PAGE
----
We have an extensive recycled water treatment program which plays an important part of the water cycle in our city. Our recycled water is used by the City and commercial users for a range of uses and the excess is safely released.
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Recycled water is produced by treating sewage that comes into our sewage treatment plants. Strict health and environmental standards produce water suitable for particular uses.
Our sewage treatment plants process approximately 155 million litres of sewage from toilets, showers, kitchens and laundries each day.
Plants at Pimpama and Coombabah service the northern Gold Coast, and Merrimac and Elanora service the south.
Sewage treatment processes include the collection, treatment and disposal of recycled water. This journey, from collection through to releasing recycled water to our environment, is an important part of the water cycle in our city. Read more about the sewage treatment process(PDF, 963KB)
Recycled water is a sustainable, climate-resilient option and can reduce organisational water costs.
Industries across the Gold Coast use recycled water, including:
- wholesale nurseries
- universities / schools / TAFE colleges
- sports clubs / golf courses
- theme parks and recreational facilities
- large hotels / resorts
- manufacturing businesses.
In Queensland, recycled water is regulated differently depending on how the recycled water is used. Queensland Health is the primary regulator under the Public Health Act 2005 for low-exposure of recycled water, such as municipal open space irrigation, the irrigation of pasture and fodder crops, the irrigation of highly-processed food crops and non-food crops, and dust suppression.
Recycled water is treated and monitored at sewage treatment plants in accordance with Queensland legislation.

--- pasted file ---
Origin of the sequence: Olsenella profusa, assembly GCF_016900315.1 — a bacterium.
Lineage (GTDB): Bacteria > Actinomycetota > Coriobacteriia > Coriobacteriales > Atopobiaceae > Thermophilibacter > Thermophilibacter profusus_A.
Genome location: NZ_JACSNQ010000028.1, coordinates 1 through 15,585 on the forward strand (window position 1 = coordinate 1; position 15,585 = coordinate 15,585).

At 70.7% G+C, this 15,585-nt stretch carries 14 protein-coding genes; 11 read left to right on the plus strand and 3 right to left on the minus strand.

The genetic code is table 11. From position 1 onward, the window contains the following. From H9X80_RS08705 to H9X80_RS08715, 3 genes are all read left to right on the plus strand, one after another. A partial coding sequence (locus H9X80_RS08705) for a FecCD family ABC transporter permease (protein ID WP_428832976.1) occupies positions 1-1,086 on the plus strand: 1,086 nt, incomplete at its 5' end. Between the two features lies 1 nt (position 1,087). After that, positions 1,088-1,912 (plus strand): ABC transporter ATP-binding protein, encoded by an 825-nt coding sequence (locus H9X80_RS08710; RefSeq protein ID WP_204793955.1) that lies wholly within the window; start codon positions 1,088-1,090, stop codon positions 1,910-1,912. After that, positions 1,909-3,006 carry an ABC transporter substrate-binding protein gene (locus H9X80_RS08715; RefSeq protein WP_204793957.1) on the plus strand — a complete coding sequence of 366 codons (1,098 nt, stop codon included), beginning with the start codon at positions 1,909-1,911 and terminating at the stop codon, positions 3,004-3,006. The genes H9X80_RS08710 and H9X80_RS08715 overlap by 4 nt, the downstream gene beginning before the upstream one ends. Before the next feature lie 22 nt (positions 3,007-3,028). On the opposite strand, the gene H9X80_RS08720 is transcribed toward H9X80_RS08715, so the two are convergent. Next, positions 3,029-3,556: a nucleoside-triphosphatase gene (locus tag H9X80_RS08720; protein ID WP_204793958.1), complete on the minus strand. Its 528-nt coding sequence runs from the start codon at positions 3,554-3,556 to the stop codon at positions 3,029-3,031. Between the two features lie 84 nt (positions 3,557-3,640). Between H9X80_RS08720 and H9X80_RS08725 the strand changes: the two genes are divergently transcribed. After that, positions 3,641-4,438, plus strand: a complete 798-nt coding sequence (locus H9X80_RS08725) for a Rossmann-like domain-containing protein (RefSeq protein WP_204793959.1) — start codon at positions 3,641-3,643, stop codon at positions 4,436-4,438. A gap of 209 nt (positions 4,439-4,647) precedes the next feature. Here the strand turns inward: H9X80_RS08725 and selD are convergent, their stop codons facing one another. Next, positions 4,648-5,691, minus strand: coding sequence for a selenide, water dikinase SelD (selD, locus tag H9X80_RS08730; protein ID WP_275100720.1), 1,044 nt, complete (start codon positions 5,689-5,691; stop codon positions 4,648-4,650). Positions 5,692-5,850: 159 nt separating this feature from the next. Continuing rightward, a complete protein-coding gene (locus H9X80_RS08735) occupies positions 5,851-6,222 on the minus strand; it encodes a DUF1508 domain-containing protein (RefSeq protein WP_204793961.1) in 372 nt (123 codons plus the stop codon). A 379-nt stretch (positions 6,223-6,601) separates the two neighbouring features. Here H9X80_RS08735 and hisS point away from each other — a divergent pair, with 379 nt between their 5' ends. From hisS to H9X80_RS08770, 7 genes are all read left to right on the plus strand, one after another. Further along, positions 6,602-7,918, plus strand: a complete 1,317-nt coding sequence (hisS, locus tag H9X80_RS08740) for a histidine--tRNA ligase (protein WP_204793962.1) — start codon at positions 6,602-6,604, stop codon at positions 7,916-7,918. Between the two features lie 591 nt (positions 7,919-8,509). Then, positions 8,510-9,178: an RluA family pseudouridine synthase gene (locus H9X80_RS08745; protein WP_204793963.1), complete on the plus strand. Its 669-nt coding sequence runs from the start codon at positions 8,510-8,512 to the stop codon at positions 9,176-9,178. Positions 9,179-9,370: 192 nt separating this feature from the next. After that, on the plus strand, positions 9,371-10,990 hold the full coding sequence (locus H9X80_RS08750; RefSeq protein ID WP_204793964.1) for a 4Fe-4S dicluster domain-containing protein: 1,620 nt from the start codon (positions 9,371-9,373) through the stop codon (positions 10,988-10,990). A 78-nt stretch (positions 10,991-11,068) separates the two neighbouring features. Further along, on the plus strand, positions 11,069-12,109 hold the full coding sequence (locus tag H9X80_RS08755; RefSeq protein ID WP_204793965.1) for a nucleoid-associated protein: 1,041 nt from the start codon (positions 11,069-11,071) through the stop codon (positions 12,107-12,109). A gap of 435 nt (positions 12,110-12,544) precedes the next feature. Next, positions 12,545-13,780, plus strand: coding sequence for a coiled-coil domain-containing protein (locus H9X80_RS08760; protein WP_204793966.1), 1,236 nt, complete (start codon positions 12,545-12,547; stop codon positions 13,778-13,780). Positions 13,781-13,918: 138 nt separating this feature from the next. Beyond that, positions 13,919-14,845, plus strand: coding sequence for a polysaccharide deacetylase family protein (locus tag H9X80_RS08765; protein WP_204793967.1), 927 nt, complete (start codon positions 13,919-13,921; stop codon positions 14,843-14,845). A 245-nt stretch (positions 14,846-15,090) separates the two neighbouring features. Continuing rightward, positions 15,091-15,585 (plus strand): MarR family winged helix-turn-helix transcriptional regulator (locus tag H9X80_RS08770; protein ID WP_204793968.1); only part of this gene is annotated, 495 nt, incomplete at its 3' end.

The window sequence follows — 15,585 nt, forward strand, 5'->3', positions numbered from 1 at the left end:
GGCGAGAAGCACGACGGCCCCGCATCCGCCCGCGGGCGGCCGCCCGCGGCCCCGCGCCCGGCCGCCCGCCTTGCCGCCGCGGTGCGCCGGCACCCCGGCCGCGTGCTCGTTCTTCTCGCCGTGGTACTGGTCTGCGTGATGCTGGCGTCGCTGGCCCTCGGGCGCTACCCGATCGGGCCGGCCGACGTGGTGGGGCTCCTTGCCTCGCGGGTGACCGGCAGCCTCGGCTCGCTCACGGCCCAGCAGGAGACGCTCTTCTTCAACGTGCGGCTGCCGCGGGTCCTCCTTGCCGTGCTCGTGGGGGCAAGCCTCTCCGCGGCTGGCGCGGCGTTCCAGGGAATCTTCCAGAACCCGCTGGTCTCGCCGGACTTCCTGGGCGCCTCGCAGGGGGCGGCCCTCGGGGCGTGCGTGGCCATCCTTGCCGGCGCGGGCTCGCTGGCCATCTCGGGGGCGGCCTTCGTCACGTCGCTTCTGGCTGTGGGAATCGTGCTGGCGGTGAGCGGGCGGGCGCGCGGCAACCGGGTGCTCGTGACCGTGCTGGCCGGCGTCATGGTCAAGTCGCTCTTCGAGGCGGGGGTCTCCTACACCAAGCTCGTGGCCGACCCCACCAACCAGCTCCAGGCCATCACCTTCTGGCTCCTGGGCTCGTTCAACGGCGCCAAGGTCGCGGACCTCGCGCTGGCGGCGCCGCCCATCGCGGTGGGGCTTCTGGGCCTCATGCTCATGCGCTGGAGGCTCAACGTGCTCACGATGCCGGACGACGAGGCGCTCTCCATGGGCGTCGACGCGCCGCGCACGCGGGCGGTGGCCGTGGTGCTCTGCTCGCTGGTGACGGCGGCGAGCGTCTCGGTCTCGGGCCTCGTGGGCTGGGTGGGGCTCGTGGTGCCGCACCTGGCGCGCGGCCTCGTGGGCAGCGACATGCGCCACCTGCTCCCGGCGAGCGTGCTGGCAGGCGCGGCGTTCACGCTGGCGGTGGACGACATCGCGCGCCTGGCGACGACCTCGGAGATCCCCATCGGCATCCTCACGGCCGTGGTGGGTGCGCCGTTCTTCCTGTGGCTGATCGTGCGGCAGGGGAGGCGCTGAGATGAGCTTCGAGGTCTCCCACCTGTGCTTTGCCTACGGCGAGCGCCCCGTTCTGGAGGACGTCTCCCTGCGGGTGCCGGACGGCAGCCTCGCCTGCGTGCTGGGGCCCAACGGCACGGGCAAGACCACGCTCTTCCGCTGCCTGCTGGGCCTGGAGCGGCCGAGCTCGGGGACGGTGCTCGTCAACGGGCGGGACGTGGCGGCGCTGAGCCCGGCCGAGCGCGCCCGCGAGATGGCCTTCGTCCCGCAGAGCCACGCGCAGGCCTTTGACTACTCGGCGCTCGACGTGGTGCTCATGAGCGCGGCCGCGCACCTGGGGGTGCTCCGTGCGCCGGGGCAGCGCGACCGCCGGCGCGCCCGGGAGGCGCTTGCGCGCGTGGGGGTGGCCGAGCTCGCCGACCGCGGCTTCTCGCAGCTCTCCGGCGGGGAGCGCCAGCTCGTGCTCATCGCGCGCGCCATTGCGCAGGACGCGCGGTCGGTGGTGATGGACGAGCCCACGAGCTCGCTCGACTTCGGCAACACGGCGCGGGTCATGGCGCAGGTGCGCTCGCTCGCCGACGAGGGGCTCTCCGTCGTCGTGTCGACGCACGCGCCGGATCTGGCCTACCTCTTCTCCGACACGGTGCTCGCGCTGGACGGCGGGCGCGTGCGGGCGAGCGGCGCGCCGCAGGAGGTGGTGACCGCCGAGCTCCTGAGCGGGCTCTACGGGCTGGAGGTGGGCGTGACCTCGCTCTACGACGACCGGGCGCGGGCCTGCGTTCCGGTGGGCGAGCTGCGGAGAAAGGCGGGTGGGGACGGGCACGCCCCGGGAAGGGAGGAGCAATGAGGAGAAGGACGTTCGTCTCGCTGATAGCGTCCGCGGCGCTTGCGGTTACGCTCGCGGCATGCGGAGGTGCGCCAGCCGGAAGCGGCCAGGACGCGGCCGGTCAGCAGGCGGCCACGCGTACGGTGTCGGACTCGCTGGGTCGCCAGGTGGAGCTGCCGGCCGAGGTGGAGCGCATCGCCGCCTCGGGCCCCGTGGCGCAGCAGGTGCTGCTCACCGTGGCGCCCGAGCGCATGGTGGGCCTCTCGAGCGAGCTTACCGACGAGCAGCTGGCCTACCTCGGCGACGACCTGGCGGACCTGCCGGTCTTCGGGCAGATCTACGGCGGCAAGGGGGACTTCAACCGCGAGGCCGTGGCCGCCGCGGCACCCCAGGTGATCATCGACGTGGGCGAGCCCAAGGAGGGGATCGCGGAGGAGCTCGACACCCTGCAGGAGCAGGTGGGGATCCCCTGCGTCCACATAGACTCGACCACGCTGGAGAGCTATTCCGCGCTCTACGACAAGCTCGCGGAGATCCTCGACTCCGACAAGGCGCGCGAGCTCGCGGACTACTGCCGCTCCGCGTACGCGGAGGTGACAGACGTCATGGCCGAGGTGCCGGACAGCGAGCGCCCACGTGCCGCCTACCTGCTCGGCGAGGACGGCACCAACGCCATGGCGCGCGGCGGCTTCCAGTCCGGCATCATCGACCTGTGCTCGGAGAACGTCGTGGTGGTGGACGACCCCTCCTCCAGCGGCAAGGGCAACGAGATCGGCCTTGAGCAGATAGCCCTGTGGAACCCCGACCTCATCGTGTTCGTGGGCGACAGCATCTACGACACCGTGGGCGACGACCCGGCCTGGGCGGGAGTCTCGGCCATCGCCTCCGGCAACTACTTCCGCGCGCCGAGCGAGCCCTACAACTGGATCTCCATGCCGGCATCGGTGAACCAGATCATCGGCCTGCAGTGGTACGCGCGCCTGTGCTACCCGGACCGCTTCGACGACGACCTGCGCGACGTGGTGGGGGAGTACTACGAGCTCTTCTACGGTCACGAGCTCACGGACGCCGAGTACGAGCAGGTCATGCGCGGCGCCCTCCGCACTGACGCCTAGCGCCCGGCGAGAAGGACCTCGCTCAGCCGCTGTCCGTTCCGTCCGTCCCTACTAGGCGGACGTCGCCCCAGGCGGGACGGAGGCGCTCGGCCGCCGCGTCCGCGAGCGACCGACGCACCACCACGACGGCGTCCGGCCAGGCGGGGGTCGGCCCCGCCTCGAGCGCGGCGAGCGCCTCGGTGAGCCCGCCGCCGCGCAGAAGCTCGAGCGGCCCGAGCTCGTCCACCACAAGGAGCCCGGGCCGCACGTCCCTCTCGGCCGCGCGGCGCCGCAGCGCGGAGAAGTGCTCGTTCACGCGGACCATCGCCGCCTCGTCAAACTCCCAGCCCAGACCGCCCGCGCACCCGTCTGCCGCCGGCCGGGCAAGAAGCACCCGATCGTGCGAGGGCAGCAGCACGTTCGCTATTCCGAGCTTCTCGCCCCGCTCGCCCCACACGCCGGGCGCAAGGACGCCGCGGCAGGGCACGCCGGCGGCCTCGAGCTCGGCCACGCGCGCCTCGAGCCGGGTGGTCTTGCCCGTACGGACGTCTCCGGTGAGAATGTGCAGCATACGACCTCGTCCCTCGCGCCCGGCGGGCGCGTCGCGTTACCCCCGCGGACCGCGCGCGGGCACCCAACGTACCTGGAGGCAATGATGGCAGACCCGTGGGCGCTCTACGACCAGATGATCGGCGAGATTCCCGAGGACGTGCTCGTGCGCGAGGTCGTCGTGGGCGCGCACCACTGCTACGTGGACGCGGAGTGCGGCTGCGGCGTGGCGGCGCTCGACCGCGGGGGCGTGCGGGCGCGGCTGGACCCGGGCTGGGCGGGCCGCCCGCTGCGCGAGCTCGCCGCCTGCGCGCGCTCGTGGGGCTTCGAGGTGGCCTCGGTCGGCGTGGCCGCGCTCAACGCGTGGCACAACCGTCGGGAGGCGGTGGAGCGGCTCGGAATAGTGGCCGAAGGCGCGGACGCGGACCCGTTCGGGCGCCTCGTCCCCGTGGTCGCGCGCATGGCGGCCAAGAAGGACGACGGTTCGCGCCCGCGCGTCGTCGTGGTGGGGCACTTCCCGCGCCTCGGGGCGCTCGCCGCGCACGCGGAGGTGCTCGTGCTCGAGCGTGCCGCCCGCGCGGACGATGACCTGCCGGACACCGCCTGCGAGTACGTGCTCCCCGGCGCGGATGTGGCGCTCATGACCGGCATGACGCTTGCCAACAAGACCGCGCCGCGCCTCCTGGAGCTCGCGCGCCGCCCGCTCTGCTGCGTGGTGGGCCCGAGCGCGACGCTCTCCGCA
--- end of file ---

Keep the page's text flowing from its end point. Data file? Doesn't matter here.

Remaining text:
At a minimum, recycled water quality must meet standards set under the Public Health Regulation 2005 Sections 3C and 3D.
We provide a range of recycled water qualities which dictate the use of the product.
The City is one of the largest urban utility users of recycled water, using up to 20% of all recycled water produced.
Approximately 115 million litres of excess recycled water is released each day on the outgoing tide at the Nerang River entrance to the Seaway.
This practice has been in place since the early 1980s and is licensed by the Department of Environment and Science (DES).
We monitor and report on this activity under strict operational performance criteria. These include location, timing, volume and quality of excess recycled water releases.
We are part of the regional Ecosystem Health Monitoring Program run by the independent Healthy Waterways Pty Ltd. The Broadwater achieved an ecosystem health grade of A in the most recent Healthy Waterways report card in 2021.
Businesses can access recycled water via recycled water carriers or through connection to the recycled water network.
Find out more about the schemes and how to connect on the Recycled water for commercial users page.